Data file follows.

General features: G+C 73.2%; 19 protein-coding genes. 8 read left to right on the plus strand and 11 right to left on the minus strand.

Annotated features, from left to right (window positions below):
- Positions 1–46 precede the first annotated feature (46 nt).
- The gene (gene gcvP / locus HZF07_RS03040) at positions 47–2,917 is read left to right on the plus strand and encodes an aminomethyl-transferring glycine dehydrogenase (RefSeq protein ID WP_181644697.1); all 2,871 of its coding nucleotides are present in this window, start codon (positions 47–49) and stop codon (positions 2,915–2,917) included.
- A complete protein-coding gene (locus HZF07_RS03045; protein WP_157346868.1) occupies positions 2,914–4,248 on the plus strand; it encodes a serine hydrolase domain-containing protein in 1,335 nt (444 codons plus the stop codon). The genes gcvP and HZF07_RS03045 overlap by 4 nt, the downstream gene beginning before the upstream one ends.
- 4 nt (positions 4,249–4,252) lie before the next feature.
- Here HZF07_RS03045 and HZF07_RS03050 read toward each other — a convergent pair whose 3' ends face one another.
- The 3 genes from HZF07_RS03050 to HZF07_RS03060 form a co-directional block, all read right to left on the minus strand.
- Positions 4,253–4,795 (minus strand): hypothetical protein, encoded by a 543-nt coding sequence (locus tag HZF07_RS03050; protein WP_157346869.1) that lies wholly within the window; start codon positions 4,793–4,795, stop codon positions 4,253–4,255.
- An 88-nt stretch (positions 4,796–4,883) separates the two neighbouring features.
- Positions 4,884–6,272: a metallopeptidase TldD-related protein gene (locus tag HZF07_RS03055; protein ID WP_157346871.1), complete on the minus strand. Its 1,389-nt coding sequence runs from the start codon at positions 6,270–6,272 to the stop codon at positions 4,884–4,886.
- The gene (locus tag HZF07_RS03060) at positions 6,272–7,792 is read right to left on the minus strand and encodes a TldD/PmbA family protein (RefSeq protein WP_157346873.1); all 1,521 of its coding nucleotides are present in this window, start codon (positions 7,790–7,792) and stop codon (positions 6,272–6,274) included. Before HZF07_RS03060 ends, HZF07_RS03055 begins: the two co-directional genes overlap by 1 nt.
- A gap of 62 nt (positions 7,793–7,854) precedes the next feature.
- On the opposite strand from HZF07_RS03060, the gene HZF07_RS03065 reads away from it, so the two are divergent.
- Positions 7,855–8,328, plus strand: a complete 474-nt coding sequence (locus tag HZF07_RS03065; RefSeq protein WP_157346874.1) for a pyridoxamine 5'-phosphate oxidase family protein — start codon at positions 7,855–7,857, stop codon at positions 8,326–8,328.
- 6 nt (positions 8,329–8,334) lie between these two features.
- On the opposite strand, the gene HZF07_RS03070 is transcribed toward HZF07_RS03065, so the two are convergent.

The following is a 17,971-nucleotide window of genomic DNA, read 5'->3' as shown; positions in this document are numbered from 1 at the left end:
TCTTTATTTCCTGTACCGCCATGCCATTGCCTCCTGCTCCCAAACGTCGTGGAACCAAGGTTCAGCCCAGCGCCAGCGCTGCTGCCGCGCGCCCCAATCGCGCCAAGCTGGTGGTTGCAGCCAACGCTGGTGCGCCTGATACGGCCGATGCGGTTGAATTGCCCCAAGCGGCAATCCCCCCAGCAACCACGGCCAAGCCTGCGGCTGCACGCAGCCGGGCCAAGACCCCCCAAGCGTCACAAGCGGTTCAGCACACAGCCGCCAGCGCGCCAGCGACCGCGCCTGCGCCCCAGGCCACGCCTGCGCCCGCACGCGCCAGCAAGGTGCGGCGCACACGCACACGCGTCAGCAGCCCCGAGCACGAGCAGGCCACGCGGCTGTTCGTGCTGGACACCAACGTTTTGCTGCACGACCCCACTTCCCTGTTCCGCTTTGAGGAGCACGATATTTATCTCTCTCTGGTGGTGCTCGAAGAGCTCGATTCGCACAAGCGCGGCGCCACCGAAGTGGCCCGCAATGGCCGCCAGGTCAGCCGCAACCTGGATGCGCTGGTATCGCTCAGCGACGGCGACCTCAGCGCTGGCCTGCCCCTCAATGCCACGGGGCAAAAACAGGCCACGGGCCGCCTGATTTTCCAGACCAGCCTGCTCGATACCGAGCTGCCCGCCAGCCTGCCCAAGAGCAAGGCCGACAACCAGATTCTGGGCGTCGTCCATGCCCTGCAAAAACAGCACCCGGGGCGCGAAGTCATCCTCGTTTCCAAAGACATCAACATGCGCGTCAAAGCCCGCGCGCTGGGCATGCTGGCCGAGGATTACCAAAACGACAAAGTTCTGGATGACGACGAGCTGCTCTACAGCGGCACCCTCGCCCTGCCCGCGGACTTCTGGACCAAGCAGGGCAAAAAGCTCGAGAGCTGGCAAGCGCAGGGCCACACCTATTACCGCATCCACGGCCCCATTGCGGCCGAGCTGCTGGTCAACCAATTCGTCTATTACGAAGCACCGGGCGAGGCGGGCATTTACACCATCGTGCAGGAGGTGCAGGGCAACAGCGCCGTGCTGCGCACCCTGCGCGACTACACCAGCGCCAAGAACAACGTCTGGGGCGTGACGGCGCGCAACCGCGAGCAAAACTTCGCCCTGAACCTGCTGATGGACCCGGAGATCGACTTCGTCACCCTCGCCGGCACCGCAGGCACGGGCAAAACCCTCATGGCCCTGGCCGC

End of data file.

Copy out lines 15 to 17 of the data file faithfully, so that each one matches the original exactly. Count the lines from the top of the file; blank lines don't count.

- Positions 7,855–8,328, plus strand: a complete 474-nt coding sequence (locus tag HZF07_RS03065; RefSeq protein WP_157346874.1) for a pyridoxamine 5'-phosphate oxidase family protein — start codon at positions 7,855–7,857, stop codon at positions 8,326–8,328.
- 6 nt (positions 8,329–8,334) lie between these two features.
- On the opposite strand, the gene HZF07_RS03070 is transcribed toward HZF07_RS03065, so the two are convergent.